We also appreciate the centrally-located cup holder system, which allows you to move the plastic support around so you can fit bigger drinks in or, as I did, prop up your smartphone with Waze running.

Sync 3 is a step up on Sync 2, even if it looks a tad dated already, and more than capable of letting you connect a phone via Bluetooth, Apple CarPlay or Android Auto, and navigate from A to B reasonably effectively.

Living with the Ford Focus RS is actually easy. In fact, the only off-putting bit from the interior’s perspective is how it looks. Besides a bit of blue stitching, sportier seats and some tacky gauges on the dash, it is remarkably dull to look at and, unlike the new Fiesta, way too button-heavy.

What works?

Hatchback practicality remain intact in RS guise.

What doesn’t?

There are more practical hatchbacks out there if you care.

Ford Focus RS review: Running costs and UK price?

Ford claims the RS can do up to 36.7mpg combined, but in reality we saw 30mpg at best and that was taking it nice and steady on a straight B-road with cruise control engaged and the wind behind you. The moment you push hard, the 2.3-litre drinks fuel well into the teens.

CO2 comes in at 175g/km so that means a first-year VED rate of £800 and then £140 after that. There would also be an extra £310-a-year for five years if you manage to push the total over £40,000, but that would be difficult ─ if not impossible.

You used to be able to buy the Focus RS for around £30,000, but now it comes in at £32,265. That it still cheap for the level of pace you get, but then an M140i can be had for around £26,000 and that is even faster, not to mention a little classier to look at.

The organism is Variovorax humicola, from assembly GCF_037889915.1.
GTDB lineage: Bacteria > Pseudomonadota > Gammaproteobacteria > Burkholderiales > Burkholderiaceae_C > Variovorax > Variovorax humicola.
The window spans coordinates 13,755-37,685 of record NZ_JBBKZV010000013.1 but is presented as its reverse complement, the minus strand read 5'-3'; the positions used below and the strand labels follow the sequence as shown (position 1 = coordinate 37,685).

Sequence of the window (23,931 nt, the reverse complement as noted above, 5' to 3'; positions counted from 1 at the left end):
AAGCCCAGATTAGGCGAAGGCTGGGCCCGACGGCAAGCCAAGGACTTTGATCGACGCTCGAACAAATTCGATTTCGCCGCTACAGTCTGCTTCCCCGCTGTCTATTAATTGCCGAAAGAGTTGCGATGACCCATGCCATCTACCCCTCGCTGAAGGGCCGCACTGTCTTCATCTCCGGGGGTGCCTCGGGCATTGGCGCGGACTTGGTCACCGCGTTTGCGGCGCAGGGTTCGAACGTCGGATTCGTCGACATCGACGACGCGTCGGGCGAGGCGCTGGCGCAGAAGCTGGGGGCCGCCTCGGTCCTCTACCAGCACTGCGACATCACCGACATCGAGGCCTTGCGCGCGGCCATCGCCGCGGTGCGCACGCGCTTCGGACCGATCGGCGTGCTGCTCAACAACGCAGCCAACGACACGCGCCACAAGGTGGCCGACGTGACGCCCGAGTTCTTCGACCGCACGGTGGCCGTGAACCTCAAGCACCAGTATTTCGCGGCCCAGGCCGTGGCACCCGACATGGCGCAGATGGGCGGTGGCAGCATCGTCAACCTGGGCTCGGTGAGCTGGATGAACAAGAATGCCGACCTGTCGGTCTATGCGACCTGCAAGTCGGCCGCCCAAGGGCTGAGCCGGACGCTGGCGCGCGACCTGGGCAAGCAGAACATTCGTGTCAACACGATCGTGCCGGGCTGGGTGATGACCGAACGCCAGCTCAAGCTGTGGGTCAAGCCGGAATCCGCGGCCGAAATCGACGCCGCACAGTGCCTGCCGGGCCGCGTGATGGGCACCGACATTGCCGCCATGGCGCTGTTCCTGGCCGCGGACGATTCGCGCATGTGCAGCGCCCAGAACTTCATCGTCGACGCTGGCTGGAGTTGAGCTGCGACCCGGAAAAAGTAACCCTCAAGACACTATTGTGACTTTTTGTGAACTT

Our test car had a few extras that made it £35,570, including the aforementioned Nitrous Blue (£745) and Luxury pack comprised powerfold door mirrors, rear parking sensors, Ford KeyFree system, cruise control with speed limiter and privacy glass (£1,000).

It also had the Recaro folding seats (£1,145), active city stop (£200), heated steering wheel (£115) and painted brake calipers (£100). All useful extras, although you could paint the calipers yourself for less.

These days, you can spend £3,530 extra on the Focus RS Edition, which adds a Quaife limited-slip differential that will make it better on a track (but less drifty), Recaro seats as standard and a few aesthetic revisions. Probably worth a punt given the high level of equipment.

As for making the Focus RS even faster, there is a Mountune kit that provides a noticeable power hike. Best of all, it is actually supported by Ford’s warranty.

What works?

Not actually too bad on fuel if you really try to take it steady…

What doesn’t?

…But you almost certainly never will.

Ford Focus RS review: Should I buy on, then?

The Ford Focus RS is an incredibly playful machine that is great value; its ability to hurtle round corners and accelerate between them rivalled by very few cars at this price point.

What Ford has done, then, is make the hatchback equivalent of the Nissan GT-R, which is why it routinely gets compared with considerably pricier metal – yet you could use it every day if you really wanted to (and had deep enough pockets for the fuel).

The biggest drawback is that it does have a poor interior, certainly more so than its rivals and a result of using the aging Focus platform, and there is more than a hint of boy racer that will put off some buyers, yet both issues can be forgiven over time.

The Focus RS narrowly misses out on being my hot hatchback of choice (and I mean narrowly), but you would be mad to avoid its loutish tendencies. Put in the effort, as I did, and you will find a car that only ever wants to please.


Engine2.3-litre four-cylinder turbo Ecoboost
Torque347lb/ft (470Nm)
Acceleration0-62mph in 4.7 seconds (top speed 165mph)
Emissions175g/km of CO2
Economy36.7mpg (combined)
PriceFrom £32,265 (£35,570 tested)